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Local News in Virginia

Part II: Observing 60th Year of Montgomery Bus Boycott

By Leonard E. Colvin

Chief Reporter

New Journal and Guide

Before Rosa Parks refused to move to the back of a Montgomery city bus, launching a liberation movement, Blacks wrote letters to city officials and owners of the Montgomery Bus Line, Co. to voice their displeasure about the abuse they faced riding the buses each day.

However, Black residents eventually realized the only tactic to overturn the abuse was an economic boycott.

Inspired by the Brown Decision of 1954 and the tragic and racist killing of 14-year-old Emmitt Till in August 1955, Blacks in Montgomery took a stand on December 5, 1955.

This month, 60 years later, residents of Montgomery and around the nation are celebrating the boycott, its organizers, and its legacy as the catalyst for the modern Civil Rights movement.

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A local woman, Sharon Campbell Waters was born and raised in Montgomery and was only five-years-old when the Montgomery Boycott began. She is one of a shrinking number of eyewitnesses alive today who, through the years, have grown to understand the significance of the action in her hometown.

“What is rarely mentioned in the rhetoric of the Montgomery Bus Boycott, is that the Movement was actually set in motion in 1946 by a group of African-American women, mostly educators at Alabama State College (now University), who organized the Women’s Political Council to address political, economic, educational, and social issues that directly affected Black citizens in Montgomery,” said Waters. “In 1949, Mrs. Jo Ann Robinson, a Council member, suffered humiliation when she was ordered to move from a fifth row seat on a Montgomery city bus and threatened when she did not move fast enough. Later, when Mrs. Robinson assumed the presidency of the Council, she proposed the idea of a boycott,” Waters continued.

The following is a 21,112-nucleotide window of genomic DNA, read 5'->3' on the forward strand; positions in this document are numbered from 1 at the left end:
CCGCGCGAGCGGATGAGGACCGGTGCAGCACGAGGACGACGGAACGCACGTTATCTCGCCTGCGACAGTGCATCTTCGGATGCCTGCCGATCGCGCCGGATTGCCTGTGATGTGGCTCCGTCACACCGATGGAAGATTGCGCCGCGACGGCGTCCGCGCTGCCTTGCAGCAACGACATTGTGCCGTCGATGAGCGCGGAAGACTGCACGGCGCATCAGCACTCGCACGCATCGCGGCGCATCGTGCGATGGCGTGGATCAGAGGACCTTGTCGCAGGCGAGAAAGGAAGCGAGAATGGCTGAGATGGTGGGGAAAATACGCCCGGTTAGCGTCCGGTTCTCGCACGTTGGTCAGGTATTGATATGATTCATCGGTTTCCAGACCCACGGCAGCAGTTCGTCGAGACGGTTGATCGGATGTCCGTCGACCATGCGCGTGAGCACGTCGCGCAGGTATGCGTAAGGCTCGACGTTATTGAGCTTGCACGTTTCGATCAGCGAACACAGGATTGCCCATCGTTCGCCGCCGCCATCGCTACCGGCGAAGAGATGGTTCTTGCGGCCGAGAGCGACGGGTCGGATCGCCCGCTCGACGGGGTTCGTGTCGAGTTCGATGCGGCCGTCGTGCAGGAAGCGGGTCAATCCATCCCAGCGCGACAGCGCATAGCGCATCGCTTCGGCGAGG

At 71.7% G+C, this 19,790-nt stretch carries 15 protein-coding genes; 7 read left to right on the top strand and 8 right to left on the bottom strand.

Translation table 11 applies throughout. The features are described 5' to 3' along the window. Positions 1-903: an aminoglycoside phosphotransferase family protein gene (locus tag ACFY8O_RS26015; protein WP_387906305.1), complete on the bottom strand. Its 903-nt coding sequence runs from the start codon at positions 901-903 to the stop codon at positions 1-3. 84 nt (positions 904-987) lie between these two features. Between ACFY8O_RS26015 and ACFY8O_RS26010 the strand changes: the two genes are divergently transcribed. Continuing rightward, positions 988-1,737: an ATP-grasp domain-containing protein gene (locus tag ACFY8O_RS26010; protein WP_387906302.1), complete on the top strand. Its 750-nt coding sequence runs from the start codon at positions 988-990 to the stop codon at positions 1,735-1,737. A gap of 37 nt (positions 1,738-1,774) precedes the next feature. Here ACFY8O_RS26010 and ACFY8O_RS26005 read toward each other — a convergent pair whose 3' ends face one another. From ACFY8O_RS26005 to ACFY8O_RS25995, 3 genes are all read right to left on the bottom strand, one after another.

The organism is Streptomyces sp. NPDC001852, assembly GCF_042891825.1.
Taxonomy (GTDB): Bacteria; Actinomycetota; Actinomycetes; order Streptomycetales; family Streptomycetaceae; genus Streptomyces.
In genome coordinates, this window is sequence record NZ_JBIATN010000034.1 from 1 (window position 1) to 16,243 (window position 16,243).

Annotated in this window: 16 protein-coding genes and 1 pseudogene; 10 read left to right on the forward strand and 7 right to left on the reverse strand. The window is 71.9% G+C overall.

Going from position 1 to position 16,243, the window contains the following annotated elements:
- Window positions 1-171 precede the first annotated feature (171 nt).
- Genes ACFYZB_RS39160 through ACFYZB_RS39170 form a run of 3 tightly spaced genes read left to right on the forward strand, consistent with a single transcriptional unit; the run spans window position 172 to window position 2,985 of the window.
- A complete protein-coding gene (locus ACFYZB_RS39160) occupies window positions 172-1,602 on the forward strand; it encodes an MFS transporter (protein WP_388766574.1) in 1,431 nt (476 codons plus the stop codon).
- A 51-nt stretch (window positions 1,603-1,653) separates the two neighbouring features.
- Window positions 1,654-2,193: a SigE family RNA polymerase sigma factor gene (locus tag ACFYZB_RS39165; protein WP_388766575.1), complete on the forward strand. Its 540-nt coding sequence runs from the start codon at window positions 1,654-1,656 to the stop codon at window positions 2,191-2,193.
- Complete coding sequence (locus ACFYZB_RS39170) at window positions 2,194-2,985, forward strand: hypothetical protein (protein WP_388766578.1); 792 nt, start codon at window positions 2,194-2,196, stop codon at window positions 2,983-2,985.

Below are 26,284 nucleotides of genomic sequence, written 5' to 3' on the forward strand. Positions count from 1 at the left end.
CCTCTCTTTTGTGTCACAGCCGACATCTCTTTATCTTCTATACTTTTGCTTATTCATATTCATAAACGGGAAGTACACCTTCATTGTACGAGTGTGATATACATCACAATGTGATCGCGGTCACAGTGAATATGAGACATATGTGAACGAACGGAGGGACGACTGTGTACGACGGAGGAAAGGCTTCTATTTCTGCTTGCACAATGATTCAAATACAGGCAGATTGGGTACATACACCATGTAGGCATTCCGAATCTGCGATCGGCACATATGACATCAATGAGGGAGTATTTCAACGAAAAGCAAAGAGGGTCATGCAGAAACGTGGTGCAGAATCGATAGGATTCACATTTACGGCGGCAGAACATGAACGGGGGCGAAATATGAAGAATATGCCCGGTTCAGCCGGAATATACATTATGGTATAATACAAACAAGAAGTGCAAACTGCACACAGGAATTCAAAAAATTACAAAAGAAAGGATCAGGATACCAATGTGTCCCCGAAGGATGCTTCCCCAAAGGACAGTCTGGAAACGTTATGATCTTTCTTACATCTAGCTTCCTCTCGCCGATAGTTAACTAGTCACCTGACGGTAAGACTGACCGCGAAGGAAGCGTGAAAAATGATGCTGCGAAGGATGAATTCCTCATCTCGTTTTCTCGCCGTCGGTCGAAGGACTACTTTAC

By the time Mrs. Rosa Parks, trained in non-violent social protest, was arrested on December 1, 1955, the plan had already been set into motion. Overnight, Mrs. Robinson and a few students at Alabama State prepared notices of a boycott of Montgomery’s buses, and the 300-member Women’s Political Council distributed the notices for the one-day boycott on December 5.

According to her memoir, “The Montgomery Bus Boycott and the Women who Started It,” Black leaders had hoped the boycott would remain a secret to White Montgomery; however, one lone Black woman, a domestic loyal to her “White lady” carried the notice to her job and the secret was out.

“The Montgomery Improvement Association (MIA) was formed and special committees were established,” Waters said. “The main one focused on transportation to help the walking public. This committee was led by my father, Alfonso Campbell, Sr., Supervisor of Transportation at Alabama State. He worked all night Friday to complete the mapping of the routes (for the carpools) to get workers to all parts of the city. In her memoir, Mrs. Robinson said ‘the pickup system was so effectively planned that many described it as comparable in precision to a military operation’.

“My father was a World War II veteran, a Master Sergeant, whose principal duty was to direct and supervise the overall activities of a motor pool on a regimental level in the Battle of Normandy, and the Battle of the Bulge. He was awarded the European African Middle Eastern Theater Ribbon with four Bronze Stars for his service. He literally ran the risk of being exposed, and fired by Alabama State – a state supported college – to procure 12 station wagons or ‘rolling churches.’ After several other dealerships refused to get involved, Capital Chevrolet Company did and sold 12 cars to the MIA for $2085.71 per car.”

Waters continued, “After working all night to organize the car pool, the ministers failed to select one person who would head the boycott. It wasn’t until Monday afternoon, December 5, that Dr. Martin Luther King, Jr. accepted the leadership post. Once the boycott began, I saw very little of my father.”